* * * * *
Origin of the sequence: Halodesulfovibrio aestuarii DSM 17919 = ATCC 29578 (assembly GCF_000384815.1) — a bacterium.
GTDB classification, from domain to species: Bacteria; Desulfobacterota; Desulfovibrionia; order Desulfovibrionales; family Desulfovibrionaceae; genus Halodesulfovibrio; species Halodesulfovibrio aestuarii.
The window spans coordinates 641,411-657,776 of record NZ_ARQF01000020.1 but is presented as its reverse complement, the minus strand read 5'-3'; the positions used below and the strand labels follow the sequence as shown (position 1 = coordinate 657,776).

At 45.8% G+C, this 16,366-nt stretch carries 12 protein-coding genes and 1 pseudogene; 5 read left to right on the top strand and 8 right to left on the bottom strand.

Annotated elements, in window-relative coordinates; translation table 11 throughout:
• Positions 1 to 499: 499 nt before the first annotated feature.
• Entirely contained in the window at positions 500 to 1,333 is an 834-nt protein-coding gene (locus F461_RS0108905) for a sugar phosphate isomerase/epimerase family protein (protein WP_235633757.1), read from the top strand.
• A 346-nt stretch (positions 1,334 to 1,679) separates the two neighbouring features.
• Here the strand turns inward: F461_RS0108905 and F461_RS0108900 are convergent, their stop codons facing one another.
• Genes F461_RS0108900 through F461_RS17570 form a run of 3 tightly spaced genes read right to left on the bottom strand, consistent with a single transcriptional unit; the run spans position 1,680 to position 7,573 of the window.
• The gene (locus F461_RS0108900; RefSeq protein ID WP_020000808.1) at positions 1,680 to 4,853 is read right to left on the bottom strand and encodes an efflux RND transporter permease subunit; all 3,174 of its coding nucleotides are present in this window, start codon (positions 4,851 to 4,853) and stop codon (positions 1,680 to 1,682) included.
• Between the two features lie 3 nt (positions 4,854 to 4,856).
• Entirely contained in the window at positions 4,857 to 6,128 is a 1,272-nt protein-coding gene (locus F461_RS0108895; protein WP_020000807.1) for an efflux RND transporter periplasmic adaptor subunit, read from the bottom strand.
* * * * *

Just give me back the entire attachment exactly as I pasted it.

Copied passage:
Origin of the sequence: Halodesulfovibrio aestuarii DSM 17919 = ATCC 29578 (assembly GCF_000384815.1) — a bacterium.
GTDB classification, from domain to species: Bacteria; Desulfobacterota; Desulfovibrionia; order Desulfovibrionales; family Desulfovibrionaceae; genus Halodesulfovibrio; species Halodesulfovibrio aestuarii.
The window spans coordinates 641,411-657,776 of record NZ_ARQF01000020.1 but is presented as its reverse complement, the minus strand read 5'-3'; the positions used below and the strand labels follow the sequence as shown (position 1 = coordinate 657,776).

At 45.8% G+C, this 16,366-nt stretch carries 12 protein-coding genes and 1 pseudogene; 5 read left to right on the top strand and 8 right to left on the bottom strand.

Annotated elements, in window-relative coordinates; translation table 11 throughout:
• Positions 1 to 499: 499 nt before the first annotated feature.
• Entirely contained in the window at positions 500 to 1,333 is an 834-nt protein-coding gene (locus F461_RS0108905) for a sugar phosphate isomerase/epimerase family protein (protein WP_235633757.1), read from the top strand.
• A 346-nt stretch (positions 1,334 to 1,679) separates the two neighbouring features.
• Here the strand turns inward: F461_RS0108905 and F461_RS0108900 are convergent, their stop codons facing one another.
• Genes F461_RS0108900 through F461_RS17570 form a run of 3 tightly spaced genes read right to left on the bottom strand, consistent with a single transcriptional unit; the run spans position 1,680 to position 7,573 of the window.
• The gene (locus F461_RS0108900; RefSeq protein ID WP_020000808.1) at positions 1,680 to 4,853 is read right to left on the bottom strand and encodes an efflux RND transporter permease subunit; all 3,174 of its coding nucleotides are present in this window, start codon (positions 4,851 to 4,853) and stop codon (positions 1,680 to 1,682) included.
• Between the two features lie 3 nt (positions 4,854 to 4,856).
• Entirely contained in the window at positions 4,857 to 6,128 is a 1,272-nt protein-coding gene (locus F461_RS0108895; protein WP_020000807.1) for an efflux RND transporter periplasmic adaptor subunit, read from the bottom strand.